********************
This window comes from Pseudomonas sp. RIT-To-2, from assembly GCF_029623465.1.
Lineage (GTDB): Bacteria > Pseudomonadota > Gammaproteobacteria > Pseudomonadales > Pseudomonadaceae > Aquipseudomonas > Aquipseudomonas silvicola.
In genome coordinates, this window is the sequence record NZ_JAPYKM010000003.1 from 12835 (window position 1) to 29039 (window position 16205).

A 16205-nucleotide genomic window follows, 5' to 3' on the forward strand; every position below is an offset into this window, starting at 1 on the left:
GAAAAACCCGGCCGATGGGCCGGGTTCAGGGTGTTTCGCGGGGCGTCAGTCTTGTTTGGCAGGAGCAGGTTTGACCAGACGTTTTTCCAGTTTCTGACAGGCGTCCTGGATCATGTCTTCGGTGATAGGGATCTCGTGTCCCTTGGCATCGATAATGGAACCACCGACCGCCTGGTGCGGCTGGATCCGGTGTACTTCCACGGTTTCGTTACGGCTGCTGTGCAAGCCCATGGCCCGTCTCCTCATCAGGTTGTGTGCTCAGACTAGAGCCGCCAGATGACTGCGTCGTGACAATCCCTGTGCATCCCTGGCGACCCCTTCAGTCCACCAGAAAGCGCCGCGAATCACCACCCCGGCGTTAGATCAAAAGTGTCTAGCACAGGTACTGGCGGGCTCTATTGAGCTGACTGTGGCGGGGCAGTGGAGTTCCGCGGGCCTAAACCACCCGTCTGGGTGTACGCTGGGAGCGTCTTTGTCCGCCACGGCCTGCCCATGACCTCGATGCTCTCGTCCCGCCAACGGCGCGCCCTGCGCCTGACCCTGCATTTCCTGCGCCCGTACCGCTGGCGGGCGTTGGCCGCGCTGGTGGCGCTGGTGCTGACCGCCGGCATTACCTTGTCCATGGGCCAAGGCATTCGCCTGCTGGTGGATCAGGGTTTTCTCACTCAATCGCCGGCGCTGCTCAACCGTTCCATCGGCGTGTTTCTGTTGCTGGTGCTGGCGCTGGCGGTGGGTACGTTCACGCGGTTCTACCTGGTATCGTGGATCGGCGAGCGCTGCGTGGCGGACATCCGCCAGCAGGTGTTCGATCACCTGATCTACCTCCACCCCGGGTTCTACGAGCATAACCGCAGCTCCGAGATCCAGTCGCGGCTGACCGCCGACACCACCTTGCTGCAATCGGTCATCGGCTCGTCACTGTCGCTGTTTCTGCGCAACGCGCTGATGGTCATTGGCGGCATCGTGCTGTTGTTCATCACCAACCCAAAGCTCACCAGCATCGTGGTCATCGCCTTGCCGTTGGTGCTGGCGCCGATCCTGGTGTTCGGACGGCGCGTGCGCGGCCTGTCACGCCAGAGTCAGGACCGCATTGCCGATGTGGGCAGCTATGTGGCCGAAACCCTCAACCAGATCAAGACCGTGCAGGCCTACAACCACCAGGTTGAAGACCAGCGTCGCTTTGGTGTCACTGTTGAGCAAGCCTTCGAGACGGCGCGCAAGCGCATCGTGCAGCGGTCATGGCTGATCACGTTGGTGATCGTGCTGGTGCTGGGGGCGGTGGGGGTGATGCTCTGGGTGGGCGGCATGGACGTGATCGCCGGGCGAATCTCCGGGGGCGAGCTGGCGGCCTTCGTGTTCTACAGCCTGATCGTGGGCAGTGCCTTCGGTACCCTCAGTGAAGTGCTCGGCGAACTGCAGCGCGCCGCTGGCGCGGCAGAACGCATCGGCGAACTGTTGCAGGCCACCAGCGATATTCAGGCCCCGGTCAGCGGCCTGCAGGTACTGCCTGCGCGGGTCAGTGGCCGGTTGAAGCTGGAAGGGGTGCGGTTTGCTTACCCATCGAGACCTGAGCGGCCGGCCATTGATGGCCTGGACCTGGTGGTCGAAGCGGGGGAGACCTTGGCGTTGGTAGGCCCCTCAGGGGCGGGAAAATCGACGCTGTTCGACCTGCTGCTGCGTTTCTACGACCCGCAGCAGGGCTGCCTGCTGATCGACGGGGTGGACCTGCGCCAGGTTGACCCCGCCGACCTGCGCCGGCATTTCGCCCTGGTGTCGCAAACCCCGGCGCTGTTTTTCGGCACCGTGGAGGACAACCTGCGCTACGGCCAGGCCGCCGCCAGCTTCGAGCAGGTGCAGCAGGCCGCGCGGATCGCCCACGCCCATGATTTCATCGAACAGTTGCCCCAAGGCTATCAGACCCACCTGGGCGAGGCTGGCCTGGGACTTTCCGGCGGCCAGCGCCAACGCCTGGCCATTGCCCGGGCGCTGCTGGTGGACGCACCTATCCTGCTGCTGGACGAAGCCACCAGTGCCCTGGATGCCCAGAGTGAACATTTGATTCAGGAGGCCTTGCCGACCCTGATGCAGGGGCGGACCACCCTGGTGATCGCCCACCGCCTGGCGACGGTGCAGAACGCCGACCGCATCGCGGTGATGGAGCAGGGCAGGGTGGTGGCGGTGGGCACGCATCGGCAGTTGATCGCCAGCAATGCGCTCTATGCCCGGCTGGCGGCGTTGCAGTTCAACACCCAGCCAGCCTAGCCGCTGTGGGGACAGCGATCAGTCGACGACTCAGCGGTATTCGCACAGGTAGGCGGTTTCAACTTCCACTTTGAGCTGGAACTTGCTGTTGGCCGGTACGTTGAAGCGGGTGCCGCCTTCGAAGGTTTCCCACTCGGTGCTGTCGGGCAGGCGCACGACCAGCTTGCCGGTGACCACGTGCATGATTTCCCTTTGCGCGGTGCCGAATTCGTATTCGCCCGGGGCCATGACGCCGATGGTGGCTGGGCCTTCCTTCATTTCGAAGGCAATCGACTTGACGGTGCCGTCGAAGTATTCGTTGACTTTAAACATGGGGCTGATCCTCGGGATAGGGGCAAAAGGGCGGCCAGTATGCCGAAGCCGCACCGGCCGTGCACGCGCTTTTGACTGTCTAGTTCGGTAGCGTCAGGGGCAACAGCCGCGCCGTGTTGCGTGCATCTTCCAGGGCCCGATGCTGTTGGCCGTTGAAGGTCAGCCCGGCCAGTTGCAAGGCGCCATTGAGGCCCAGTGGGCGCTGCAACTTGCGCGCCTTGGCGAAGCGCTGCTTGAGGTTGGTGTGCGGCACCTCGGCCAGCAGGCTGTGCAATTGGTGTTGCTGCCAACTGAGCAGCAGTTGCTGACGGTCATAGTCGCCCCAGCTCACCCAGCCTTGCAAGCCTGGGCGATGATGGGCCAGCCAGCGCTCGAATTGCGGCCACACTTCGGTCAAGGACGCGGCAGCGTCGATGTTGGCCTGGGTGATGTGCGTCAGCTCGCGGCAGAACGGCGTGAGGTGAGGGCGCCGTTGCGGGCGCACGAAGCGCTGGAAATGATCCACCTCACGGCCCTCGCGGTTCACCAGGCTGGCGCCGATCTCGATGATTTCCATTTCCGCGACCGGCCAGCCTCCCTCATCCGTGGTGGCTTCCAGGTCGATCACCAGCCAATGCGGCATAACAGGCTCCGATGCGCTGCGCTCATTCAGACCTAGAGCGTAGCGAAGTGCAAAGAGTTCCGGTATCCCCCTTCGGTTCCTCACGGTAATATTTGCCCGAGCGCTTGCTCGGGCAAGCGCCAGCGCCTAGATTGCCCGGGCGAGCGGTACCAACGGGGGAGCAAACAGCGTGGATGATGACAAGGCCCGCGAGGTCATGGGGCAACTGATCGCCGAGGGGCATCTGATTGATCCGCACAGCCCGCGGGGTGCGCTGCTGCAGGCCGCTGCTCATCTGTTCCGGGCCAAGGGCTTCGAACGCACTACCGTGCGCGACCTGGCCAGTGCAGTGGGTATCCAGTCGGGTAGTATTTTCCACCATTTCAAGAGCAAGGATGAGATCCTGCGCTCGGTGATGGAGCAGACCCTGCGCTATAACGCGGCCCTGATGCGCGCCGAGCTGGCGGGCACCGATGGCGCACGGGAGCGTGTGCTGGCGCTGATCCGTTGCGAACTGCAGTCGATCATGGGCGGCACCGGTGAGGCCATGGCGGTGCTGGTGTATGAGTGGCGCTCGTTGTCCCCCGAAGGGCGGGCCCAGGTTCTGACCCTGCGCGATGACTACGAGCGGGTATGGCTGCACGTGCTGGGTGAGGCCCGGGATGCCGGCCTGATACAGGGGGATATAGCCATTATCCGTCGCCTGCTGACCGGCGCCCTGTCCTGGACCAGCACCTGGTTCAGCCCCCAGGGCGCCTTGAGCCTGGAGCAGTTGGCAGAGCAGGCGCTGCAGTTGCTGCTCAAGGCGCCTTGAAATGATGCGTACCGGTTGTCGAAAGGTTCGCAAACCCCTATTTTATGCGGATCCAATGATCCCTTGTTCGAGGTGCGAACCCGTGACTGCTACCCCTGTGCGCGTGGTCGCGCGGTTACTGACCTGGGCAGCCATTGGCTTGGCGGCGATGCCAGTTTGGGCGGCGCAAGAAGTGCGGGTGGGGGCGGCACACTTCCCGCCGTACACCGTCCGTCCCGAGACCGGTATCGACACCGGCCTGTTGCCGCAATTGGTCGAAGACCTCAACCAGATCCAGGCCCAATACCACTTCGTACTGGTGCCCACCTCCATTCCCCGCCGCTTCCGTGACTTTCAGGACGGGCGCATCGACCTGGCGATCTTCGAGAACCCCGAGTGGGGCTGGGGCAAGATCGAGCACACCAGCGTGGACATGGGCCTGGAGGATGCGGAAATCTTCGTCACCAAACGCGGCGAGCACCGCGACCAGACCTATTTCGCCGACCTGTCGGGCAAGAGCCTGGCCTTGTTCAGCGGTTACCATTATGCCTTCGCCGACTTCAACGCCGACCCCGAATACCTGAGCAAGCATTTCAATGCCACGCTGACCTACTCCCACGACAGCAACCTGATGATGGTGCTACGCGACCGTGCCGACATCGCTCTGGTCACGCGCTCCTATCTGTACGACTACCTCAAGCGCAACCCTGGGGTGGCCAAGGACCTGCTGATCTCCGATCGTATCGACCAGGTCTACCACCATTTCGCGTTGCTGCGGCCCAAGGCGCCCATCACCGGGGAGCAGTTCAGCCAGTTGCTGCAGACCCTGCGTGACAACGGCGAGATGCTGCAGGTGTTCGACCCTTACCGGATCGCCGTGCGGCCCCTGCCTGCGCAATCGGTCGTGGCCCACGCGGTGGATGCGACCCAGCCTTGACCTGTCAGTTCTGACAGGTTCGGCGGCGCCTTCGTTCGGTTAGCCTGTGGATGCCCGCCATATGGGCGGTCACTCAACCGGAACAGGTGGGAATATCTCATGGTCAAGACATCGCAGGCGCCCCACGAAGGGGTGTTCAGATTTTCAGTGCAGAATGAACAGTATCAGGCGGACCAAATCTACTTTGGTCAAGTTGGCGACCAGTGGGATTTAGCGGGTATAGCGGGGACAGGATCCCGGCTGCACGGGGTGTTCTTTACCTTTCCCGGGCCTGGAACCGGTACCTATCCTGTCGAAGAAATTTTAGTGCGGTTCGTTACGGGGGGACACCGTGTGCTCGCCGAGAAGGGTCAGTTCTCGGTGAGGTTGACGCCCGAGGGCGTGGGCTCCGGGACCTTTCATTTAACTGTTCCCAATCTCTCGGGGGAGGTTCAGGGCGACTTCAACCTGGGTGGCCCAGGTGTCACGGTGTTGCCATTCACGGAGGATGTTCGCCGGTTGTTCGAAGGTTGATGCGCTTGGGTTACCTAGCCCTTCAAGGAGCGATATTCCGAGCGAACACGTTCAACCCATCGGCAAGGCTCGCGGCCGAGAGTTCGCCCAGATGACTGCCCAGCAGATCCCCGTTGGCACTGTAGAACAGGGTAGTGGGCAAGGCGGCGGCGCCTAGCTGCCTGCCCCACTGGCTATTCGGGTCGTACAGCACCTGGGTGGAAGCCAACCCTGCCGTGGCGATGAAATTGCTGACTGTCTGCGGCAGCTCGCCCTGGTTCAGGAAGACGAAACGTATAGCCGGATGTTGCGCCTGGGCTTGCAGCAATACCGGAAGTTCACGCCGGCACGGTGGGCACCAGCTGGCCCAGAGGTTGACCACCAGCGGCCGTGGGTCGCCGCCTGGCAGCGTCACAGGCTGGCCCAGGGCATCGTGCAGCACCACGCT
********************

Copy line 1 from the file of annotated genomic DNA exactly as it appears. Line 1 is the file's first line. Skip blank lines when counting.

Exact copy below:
This window comes from Pseudomonas sp. RIT-To-2, from assembly GCF_029623465.1.